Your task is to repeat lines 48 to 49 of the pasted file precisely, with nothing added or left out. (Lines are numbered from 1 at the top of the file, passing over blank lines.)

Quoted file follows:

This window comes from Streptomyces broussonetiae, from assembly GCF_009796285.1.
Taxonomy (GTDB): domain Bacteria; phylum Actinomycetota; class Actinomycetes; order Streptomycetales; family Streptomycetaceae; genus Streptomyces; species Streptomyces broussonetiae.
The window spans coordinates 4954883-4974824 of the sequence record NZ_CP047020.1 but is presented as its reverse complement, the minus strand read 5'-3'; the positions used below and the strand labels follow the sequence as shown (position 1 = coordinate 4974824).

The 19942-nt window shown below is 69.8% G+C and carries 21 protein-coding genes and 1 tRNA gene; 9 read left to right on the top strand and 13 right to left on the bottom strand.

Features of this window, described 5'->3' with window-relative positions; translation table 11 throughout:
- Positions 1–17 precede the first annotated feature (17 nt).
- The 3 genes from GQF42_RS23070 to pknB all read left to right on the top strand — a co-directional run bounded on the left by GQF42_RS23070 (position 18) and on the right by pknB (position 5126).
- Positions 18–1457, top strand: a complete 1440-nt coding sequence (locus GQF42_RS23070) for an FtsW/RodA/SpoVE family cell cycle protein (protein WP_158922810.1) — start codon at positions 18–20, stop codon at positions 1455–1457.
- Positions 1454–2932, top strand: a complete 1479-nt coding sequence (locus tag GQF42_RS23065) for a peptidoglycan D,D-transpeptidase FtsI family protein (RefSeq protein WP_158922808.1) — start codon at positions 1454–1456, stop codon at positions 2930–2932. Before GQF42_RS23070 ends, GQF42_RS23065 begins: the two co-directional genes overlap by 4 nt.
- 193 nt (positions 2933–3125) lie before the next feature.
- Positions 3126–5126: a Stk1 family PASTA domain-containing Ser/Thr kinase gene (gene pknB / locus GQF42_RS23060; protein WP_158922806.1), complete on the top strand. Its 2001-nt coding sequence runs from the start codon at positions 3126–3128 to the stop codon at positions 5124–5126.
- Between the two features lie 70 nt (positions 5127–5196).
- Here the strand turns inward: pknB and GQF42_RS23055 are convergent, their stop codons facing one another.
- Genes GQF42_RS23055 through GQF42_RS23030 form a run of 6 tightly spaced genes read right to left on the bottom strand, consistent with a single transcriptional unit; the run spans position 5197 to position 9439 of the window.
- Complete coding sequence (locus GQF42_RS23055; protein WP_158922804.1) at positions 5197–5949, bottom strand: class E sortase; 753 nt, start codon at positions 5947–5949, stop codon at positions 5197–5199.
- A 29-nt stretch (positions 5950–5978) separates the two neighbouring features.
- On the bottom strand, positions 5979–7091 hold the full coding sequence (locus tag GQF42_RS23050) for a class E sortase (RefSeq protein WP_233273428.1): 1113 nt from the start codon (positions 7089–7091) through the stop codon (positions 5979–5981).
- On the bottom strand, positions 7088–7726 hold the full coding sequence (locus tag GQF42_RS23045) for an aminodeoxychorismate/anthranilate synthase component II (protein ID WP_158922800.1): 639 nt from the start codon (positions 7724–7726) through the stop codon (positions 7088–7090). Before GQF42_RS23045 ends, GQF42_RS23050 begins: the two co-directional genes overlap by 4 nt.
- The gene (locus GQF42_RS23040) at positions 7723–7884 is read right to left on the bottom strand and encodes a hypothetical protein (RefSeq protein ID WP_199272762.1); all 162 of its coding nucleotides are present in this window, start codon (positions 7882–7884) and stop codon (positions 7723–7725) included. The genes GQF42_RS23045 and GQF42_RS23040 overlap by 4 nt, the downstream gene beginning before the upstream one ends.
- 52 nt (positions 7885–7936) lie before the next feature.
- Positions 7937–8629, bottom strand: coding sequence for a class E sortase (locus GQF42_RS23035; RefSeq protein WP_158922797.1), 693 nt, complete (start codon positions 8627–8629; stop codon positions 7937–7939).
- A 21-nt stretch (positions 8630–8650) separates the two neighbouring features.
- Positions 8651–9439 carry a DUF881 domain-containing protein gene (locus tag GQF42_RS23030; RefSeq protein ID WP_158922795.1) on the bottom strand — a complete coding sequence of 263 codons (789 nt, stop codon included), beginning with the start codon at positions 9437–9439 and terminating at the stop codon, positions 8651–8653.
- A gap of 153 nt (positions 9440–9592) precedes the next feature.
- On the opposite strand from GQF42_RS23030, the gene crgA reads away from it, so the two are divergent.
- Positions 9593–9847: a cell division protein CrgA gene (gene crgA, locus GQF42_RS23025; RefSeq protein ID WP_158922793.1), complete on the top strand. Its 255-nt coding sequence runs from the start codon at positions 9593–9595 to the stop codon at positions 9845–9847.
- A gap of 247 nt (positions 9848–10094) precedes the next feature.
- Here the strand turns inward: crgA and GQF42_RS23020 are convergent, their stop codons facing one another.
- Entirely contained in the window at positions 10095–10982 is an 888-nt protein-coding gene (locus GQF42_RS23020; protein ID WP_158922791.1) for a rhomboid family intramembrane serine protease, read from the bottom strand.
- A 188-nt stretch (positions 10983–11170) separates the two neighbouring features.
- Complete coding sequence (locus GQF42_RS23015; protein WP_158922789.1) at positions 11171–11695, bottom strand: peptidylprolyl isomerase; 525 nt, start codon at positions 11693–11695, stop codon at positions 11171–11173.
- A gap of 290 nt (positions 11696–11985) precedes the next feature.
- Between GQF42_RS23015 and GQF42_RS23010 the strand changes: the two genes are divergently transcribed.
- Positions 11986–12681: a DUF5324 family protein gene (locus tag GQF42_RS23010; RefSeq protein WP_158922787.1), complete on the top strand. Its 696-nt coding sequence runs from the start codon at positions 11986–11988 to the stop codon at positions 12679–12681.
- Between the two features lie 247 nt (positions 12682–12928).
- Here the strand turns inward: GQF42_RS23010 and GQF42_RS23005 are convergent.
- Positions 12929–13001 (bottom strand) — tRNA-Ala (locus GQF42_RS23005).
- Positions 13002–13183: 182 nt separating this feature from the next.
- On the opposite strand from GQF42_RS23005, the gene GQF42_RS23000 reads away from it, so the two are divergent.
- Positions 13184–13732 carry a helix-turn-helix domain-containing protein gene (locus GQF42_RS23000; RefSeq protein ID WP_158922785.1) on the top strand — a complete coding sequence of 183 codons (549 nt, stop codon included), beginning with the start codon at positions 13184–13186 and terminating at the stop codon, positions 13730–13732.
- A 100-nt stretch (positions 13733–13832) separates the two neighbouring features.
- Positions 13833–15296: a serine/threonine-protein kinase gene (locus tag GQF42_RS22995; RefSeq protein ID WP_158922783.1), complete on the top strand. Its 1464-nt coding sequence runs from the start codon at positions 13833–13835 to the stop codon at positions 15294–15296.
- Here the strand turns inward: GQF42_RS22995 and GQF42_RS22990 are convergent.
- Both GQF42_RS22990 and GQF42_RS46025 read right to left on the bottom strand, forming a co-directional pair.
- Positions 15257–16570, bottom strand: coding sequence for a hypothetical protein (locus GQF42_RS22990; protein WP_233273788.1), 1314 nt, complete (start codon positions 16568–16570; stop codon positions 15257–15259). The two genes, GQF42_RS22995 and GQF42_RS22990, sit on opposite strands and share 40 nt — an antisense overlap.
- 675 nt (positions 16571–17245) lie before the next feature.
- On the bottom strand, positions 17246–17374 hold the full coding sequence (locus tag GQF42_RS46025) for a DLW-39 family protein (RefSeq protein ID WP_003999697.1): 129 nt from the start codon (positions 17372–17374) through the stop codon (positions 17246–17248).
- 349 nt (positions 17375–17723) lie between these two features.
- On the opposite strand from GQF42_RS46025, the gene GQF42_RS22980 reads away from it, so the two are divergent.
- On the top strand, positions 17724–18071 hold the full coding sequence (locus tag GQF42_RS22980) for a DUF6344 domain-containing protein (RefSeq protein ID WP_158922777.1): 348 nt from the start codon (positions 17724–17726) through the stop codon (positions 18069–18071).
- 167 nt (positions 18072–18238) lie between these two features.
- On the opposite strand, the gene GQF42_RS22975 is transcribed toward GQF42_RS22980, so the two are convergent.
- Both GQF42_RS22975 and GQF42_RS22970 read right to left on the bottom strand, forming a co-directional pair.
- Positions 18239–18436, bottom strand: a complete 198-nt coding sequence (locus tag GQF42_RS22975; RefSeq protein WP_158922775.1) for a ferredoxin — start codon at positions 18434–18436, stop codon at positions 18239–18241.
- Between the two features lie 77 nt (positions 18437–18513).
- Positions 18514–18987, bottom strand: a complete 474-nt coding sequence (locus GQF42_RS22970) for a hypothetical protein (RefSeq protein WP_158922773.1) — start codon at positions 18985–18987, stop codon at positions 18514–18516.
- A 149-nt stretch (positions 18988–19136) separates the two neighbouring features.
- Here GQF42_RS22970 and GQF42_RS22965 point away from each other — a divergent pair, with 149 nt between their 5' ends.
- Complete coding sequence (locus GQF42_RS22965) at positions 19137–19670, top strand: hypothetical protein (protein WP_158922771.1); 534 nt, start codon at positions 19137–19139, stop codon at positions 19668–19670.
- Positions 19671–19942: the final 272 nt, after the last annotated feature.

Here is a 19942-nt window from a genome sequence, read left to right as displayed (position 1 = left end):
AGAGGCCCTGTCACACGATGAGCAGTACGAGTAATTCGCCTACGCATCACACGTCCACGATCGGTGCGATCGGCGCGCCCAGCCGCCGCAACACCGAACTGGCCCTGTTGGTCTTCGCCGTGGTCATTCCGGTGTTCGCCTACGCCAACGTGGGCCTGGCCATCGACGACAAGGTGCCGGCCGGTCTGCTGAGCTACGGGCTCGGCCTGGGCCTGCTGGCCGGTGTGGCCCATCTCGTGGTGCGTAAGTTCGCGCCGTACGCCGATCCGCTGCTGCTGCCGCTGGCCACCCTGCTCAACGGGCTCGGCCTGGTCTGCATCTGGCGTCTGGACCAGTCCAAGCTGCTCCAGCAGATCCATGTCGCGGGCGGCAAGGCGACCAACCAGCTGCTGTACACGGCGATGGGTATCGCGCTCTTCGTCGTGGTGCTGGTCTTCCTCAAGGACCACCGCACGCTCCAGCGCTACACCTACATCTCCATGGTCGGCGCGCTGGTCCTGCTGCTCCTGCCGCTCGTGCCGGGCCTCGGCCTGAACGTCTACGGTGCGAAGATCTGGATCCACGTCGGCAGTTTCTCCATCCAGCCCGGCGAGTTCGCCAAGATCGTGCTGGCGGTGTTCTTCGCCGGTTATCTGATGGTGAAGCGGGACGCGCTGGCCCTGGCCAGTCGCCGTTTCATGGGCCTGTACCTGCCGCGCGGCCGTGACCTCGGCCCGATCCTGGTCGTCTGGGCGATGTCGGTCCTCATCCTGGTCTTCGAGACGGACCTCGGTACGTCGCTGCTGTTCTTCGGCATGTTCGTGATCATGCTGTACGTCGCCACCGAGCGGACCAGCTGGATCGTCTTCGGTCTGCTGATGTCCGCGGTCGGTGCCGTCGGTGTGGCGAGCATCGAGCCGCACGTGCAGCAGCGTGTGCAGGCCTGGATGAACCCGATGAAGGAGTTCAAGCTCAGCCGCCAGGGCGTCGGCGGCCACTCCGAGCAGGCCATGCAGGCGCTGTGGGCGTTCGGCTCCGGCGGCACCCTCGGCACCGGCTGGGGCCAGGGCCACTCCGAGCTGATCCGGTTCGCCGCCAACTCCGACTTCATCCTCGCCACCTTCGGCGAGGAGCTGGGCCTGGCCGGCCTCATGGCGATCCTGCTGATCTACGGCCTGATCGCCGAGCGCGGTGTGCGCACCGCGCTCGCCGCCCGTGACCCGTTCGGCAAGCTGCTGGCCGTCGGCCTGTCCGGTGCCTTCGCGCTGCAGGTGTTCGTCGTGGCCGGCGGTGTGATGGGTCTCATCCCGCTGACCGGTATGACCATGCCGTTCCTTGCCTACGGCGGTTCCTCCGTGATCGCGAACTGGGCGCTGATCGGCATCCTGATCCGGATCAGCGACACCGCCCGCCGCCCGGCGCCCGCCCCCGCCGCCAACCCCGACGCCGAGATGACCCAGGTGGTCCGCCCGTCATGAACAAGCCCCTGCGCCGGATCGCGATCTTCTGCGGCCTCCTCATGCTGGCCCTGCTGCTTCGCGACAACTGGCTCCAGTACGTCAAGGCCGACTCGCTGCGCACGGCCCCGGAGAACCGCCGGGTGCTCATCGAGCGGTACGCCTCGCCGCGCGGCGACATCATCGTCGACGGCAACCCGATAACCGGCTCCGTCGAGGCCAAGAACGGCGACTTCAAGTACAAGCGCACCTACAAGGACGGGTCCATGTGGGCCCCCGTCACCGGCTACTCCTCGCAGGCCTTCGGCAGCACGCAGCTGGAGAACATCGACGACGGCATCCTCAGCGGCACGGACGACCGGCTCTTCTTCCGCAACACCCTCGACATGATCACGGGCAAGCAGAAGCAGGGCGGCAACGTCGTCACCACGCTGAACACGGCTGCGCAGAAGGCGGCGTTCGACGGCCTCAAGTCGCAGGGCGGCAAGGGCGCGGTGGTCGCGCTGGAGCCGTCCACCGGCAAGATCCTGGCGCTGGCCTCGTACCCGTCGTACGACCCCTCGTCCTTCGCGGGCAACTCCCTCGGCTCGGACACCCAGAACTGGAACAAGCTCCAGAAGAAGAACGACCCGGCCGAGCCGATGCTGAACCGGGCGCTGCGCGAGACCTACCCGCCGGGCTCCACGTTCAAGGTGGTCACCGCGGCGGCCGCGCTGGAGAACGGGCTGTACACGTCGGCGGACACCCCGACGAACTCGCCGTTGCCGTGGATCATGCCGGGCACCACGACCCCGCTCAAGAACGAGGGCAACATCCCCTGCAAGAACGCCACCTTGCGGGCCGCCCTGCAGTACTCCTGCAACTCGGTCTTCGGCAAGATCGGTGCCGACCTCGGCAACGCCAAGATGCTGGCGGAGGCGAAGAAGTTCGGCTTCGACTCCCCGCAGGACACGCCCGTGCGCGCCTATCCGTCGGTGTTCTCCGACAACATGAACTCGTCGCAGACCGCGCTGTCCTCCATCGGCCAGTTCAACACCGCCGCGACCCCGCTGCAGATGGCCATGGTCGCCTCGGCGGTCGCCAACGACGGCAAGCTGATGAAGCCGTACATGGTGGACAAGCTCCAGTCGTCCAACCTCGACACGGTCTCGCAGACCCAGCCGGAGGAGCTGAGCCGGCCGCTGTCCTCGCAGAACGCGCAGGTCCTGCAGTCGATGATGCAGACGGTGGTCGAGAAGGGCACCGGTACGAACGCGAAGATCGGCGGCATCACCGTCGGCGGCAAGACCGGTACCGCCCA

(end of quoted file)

- 349 nt (positions 17375–17723) lie between these two features.
- On the opposite strand from GQF42_RS46025, the gene GQF42_RS22980 reads away from it, so the two are divergent.